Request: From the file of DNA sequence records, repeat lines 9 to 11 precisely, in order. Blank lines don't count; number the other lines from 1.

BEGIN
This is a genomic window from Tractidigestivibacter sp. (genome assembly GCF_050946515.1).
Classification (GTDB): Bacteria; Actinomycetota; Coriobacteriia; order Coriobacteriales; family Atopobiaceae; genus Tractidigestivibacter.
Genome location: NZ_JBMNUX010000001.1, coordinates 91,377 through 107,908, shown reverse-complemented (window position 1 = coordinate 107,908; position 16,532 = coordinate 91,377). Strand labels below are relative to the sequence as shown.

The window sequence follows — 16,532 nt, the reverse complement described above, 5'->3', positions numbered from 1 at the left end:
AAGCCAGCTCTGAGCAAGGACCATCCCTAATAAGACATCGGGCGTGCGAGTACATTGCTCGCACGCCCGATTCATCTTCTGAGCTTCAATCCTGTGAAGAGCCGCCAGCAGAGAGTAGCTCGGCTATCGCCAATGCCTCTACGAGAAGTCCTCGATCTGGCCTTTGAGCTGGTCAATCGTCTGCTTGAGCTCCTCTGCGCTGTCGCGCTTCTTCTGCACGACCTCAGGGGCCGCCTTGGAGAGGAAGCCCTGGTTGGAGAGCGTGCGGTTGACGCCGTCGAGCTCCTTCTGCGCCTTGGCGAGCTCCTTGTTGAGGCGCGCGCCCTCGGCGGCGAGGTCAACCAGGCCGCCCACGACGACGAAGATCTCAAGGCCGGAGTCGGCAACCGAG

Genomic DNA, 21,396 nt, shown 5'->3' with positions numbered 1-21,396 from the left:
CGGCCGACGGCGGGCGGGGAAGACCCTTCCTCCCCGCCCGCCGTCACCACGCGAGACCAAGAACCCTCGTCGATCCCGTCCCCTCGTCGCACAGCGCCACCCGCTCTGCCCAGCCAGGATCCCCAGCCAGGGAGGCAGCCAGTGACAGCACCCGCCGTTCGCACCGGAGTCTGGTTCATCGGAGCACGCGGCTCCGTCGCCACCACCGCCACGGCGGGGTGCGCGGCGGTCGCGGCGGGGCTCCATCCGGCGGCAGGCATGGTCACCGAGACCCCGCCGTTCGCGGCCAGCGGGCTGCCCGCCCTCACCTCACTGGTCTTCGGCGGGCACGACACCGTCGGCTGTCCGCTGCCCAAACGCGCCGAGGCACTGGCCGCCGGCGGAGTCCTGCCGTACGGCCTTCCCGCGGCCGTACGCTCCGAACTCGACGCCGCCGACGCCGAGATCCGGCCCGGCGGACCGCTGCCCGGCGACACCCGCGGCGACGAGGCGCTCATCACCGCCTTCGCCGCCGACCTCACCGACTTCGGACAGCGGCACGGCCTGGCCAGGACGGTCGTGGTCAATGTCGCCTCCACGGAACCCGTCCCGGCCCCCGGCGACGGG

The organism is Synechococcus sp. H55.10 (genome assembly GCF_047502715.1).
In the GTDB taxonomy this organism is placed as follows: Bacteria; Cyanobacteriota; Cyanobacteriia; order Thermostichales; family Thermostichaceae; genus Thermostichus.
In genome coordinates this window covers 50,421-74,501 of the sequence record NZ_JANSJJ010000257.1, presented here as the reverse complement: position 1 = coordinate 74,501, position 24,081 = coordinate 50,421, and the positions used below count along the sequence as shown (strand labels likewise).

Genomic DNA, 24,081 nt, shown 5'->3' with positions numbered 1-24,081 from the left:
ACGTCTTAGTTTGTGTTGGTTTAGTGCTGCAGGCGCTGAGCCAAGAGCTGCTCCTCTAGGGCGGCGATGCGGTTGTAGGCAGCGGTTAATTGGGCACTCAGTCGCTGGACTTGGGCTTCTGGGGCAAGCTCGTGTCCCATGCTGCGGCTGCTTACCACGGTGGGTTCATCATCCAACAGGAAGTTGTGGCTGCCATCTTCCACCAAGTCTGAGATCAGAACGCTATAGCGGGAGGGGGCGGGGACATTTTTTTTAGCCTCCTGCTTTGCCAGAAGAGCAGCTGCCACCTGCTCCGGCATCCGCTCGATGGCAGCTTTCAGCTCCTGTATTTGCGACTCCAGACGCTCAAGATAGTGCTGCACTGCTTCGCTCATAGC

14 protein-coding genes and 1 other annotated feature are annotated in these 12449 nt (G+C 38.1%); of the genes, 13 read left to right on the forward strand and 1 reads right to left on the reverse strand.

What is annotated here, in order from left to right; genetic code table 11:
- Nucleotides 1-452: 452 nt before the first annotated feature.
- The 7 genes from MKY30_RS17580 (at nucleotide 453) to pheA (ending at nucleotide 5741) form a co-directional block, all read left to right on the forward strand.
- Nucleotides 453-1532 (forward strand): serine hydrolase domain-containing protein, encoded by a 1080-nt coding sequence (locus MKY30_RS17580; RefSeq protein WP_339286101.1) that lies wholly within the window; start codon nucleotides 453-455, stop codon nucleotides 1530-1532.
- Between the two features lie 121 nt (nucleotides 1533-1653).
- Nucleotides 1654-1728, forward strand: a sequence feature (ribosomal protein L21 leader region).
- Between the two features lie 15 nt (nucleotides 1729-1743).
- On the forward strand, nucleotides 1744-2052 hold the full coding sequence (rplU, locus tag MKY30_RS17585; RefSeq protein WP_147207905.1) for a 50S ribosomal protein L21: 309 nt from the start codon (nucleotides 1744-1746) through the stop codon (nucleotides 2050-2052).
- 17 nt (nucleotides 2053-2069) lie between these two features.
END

In the GTDB taxonomy this organism is placed as follows: Bacteria; Cyanobacteriota; Cyanobacteriia; order Thermostichales; family Thermostichaceae; genus Thermostichus.
In genome coordinates this window covers 50,421-74,501 of the sequence record NZ_JANSJJ010000257.1, presented here as the reverse complement: position 1 = coordinate 74,501, position 24,081 = coordinate 50,421, and the positions used below count along the sequence as shown (strand labels likewise).

Genomic DNA, 24,081 nt, shown 5'->3' with positions numbered 1-24,081 from the left: